Lough Gill

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Lough Gill
Loch Gile
Loughgillsatmap.jpg
Location County Sligo & County Leitrim, Ireland
Coordinates 54°15′N 08°22′W / 54.250°N 8.367°W / 54.250; -8.367Coordinates: 54°15′N 08°22′W / 54.250°N 8.367°W / 54.250; -8.367
Primary outflows River Garavogue
Max. length 8 km
Max. width 2 km
Islands ~20
Settlements Sligo

Lough Gill (Irish: Loch Gile-meaning bright, white or radiant lake) is a freshwater lough (lake) mainly situated in County Sligo, but partly in County Leitrim, in Ireland. The lake is mentioned in the poetry of W. B. Yeats.

Lough Gill and the district of Calry adjoining it is famous for its beautiful scenery.

In 1836 Thomas O'Connor of the Ordnance Survey noted a saying amongst the people that went "Connacht is the Grianán of Ireland, Cairbre is the Grianán of Connacht, Calry is the Grianán of Cairbre and the Hill is the Grianán of Calgaich.[1]Gríanán is a word meaning literally "sunny place" and implies a place of great natural beauty. The hill of Grianán is at the eastern shore of Lough Gill.


Location and Environment[edit]

Lough Gill is about 8 km or 5 miles long and 2 km or 1 mile wide. The Lough Gill system consists of the river Bonet that flows into the eastern end of the lake and the River Garavogue which drains the lake to the west near Sligo Town.

The picturesque lake is surrounded by woodlands, such as Slish Wood, Dooney Rock, and Hazelwood all of which contain popular nature trails and viewing points along the lake. The wooded hills of Slieve Killery and Slieve Daean dominate the south shore.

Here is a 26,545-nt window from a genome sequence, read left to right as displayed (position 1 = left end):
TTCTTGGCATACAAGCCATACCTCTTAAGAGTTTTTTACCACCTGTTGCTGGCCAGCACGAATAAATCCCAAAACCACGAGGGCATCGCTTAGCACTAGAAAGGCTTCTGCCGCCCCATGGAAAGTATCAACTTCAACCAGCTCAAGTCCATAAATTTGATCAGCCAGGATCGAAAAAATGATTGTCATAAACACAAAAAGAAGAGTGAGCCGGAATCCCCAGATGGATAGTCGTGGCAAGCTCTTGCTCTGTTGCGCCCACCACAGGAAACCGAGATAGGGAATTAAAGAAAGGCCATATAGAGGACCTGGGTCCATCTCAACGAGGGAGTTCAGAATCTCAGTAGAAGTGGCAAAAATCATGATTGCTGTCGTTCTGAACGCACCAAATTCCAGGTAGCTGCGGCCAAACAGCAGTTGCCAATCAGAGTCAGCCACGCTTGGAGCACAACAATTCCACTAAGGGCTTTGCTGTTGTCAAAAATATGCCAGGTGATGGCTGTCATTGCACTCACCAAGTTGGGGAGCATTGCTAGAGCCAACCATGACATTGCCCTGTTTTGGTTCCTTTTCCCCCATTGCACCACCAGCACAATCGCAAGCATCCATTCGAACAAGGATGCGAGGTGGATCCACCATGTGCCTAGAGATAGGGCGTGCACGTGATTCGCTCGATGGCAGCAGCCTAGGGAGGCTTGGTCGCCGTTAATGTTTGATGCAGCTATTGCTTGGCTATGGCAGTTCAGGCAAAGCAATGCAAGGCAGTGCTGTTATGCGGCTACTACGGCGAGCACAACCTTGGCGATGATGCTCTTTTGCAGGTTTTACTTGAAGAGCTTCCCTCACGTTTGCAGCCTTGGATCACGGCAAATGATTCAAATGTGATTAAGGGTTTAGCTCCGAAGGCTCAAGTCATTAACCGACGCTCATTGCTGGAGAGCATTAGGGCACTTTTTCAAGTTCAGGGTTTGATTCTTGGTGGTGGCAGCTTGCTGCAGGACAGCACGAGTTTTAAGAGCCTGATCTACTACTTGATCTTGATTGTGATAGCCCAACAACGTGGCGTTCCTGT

It is a popular location for birdwatchers.[2]

Flora and Fauna[edit]

Lough Gill has a unique micro climate and is noted for the high number of rare or scarce animal and plant species. It is a candidate SAC (Area of Special Conservation) for three habitats listed on Annex I of the E.U. Habitats Directive, including one with priority status including, old oak woodlands, alluvial forest, and the naturally eutrophic lake, all habitats listed in the EU Habitats Directive.

The Lough Gill water system gets a very early run of spring salmon.

The vegetation of the area was dominated by mixed woodland from 4,600 BC to at least 1400 AD. Scots pine was dominant until 3,400 BC. In a scientific study, Arbutus unedo pollen was found at Slish Lake dating from as early as 100 AD, and so it is considered native to this area. [3]

The woods surrounding the lake are dominated by Oak (Quercus spp.), Rowan (Sorbus aucuparia) and Willows (Salix spp.).The shores of the lake are home to the northernmost specimens of the rare Mediterranean Strawberry tree (Arbutus unedo) in the world. It is a small evergreen tree of the family Ericaceae, which in Ireland can grow to be a forest tree, reaching heights of up to 15 metres. Its Irish name is Caithne.[4]

The lake shore supports several rare plant species, including Yellow Bird's-nest (Monotropa hypopitys), Lady’s Mantle (Alchemilla glaucescens), Ivy Broomrape (Orobanche hederae), Black Bryony (Tamus communis), Intermediate Wintergreen (Pyrola media) and Bird's-nest Orchid (Neottia nidus-avis).

It is also home to the following rare or protected species, Sea Lamprey, River Lamprey, Brook Lamprey, White-clawed Crayfish, Atlantic Salmon and Otter.

A small colony of Common Terns breed on the lakes islands (20 pairs in 1993). Kingfishers are found on the lake.

Islands[edit]

The lake contains about 20 small islands, including the Isle of Innisfree, made famous by W. B. Yeats,[2] Church Island, and Beezie's Island, which was inhabited until 1951.

History[edit]

Beezie's Island, Lough Gill

In the early historic era (5th-8th centuries), the area was home to a branch of the Cálraighe. Parke's castle, a plantation fortified house on the northern shore, was built in the early 17th century by Captain Robert Parke on the site of a former tower house of the Uí Ruairc clann. The Uí Ruairc clan ruled the area from about the 7th century up to the time of Oliver Cromwell.[2]